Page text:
The mixed woodland’s growth was striking. The larch had really got away and were about 20 feet tall. Everything was now established and it was starting to have the feel of a woodland. It was almost at the point of needing to start to coppice some of the trees. The idea in the design was that some of the trees, the ash in particular, was intended to be coppiced as an understory to the larch, the cherry and some of the others, which were intended to form an overstorey. The idea with the ride, which runs east/west, is that it creates south-facing suntraps in which to plant fruit trees. However, these have yet to be planted, but would already find themselves in a sheltered sunny spot.
Red Alder, The Hollies
Red alder (Alnus rubra) is an amazing tree. Alder as a species grows very vigorously on wet soils, and produces a very high quality, dense timber. The alder that has been traditionally grown here, Alnus glutinosa, was used for making clogs and machine parts, given its density and rot resistance. Red alder is a variety I read about in Agroforestry News as a potentially highly useful tree for temperate climates. In the US, where it is seen as a weed, it is also cultivated for its timber, and used in the same way that IKEA use whatever the wood is that they use in their furniture. These red alders were planted on the same cold New Years Day as the trees above, and established themselves very very fast. It had been slowed down slightly perhaps by the bracken that had surrounded it and not been cleared, but even so, it had grown into a fine tall, straight tree, and will, in 15-20 years, offer some useful timber to whoever is living there then.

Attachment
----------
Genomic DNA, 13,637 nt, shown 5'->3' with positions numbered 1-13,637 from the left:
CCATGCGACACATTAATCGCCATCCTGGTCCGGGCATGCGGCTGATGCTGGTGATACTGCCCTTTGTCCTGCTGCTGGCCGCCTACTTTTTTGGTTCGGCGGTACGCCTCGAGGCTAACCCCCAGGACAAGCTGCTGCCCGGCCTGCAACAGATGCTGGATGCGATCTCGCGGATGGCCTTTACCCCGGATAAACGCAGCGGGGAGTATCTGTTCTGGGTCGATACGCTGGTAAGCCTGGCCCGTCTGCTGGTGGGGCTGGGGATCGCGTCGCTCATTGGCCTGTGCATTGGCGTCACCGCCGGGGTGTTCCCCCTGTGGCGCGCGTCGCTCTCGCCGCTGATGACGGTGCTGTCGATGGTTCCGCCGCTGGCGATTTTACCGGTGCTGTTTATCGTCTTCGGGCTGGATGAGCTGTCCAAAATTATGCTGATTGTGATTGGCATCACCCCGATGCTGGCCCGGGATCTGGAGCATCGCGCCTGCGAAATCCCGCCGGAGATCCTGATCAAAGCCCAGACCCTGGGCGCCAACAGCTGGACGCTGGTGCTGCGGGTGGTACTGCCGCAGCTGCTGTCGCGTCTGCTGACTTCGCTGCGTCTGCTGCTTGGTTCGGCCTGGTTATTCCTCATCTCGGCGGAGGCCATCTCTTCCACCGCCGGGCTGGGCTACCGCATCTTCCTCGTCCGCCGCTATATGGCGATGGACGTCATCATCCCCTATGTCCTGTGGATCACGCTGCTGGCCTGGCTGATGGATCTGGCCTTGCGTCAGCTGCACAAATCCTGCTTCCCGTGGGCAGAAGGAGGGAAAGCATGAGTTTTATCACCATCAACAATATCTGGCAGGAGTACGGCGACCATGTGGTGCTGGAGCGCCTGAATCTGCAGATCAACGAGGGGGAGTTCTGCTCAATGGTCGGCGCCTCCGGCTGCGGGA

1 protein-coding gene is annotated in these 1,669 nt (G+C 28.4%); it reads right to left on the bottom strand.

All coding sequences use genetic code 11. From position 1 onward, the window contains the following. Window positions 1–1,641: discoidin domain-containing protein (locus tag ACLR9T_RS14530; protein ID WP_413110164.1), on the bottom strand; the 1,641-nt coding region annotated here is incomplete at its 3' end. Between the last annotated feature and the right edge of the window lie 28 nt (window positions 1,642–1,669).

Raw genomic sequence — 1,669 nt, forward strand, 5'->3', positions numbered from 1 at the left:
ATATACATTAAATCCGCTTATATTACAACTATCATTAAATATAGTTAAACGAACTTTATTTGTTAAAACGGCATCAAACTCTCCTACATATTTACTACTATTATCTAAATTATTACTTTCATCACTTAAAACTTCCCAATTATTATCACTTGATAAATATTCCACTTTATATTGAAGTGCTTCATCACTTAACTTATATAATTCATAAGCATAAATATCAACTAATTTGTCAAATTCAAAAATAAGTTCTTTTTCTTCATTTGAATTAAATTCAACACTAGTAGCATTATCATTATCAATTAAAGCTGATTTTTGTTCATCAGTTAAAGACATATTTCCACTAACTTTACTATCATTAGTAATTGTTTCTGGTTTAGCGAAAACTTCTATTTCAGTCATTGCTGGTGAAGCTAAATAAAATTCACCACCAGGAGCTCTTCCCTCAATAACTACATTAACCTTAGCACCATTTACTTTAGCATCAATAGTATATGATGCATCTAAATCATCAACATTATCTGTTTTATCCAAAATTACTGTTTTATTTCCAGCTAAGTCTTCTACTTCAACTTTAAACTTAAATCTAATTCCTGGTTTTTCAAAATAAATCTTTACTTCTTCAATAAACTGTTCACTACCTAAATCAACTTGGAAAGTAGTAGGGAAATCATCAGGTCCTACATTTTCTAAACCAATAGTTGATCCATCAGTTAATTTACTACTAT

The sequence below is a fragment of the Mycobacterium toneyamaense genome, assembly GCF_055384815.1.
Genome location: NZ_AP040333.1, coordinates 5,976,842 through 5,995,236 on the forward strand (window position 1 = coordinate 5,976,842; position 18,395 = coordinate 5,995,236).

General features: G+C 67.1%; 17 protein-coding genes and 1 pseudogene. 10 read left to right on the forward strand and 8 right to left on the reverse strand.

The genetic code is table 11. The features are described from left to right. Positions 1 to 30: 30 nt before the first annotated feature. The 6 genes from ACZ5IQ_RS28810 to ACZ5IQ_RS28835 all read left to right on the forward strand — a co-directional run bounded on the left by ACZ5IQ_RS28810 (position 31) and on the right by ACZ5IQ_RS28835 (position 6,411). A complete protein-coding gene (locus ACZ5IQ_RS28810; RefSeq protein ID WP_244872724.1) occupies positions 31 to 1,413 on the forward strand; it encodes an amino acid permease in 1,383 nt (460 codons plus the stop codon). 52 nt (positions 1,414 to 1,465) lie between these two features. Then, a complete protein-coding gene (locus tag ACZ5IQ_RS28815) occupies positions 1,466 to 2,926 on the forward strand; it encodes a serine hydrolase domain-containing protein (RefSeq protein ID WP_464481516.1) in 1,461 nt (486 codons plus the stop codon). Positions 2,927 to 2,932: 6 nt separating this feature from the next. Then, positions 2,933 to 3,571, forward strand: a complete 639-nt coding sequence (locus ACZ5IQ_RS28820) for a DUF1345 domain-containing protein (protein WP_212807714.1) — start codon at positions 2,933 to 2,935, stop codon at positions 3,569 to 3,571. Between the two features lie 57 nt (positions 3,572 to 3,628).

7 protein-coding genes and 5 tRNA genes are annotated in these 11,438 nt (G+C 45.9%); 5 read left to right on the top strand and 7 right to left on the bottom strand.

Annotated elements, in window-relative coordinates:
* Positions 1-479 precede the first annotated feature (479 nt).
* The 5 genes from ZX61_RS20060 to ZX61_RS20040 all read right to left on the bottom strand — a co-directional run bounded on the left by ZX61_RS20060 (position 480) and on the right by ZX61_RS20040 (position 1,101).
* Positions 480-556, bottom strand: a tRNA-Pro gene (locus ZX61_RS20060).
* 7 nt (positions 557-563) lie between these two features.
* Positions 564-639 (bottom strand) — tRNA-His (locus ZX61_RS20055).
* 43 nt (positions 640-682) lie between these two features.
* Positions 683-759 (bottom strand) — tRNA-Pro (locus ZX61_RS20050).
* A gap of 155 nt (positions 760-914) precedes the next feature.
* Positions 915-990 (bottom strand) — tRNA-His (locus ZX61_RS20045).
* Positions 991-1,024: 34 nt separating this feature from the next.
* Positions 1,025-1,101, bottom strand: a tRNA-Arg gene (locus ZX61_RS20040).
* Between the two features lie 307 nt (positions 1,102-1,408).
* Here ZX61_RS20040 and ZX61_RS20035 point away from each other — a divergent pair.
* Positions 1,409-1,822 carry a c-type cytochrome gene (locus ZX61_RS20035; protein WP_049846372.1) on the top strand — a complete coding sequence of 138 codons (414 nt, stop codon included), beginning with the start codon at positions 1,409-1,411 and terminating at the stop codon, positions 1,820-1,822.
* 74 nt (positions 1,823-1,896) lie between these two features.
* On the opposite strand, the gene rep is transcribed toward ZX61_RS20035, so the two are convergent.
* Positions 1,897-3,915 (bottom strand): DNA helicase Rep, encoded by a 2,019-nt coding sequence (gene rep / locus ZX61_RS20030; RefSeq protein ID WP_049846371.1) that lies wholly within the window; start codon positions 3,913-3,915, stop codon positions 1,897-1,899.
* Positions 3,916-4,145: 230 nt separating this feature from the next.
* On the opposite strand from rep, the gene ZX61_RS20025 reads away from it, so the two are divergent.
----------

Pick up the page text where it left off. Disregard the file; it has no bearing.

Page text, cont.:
So there you have it, if no other lessons can be learnt from my sock-saturating stomp around the wet grass of West Cork visiting trees, it is that if you plant trees, they will grow. If you make the intention that you are going to plant them, you design the plantings well, and you get out there and put them in, they will grow. If you want to place a perspective in your life which straddles time, which enables you to really feel your place in the flow of time, a kind of measuring stick of how time passes that you can feel on a visceral level, plant trees. It’s like the measurements on the door frames of childrens’ heights that many parents do. Seeing the stage where they get beyond the grass, and start suppressing it with its leaf fall, and become a woodland, gives a similar sense of pride and sense of a job well done as one gets when your children become more independent, learn to tie their shoe laces.
As a generation which has less of a sense of place, who have grown up always on the move, and who answer the question “where are you from?” with a puzzled look, planting trees means that a part of us is always rooted to that place. We can return to reflect on our own impermanence, the passing of time, and the power of the day our intention to plant a tree stepped across into the lifting of a spade, the slinging of the bag of saplings over the shoulder, and the stepping out, with our breath hanging in the frosty early morning air, to plant a woodland. As we endeavour with our work on Transition initiatives, we have that same sense of working with intention but no guarantee of success, but in years to come, our work will also surely likewise be something we will be able to return to and reflect on, and to measure the passing of time against.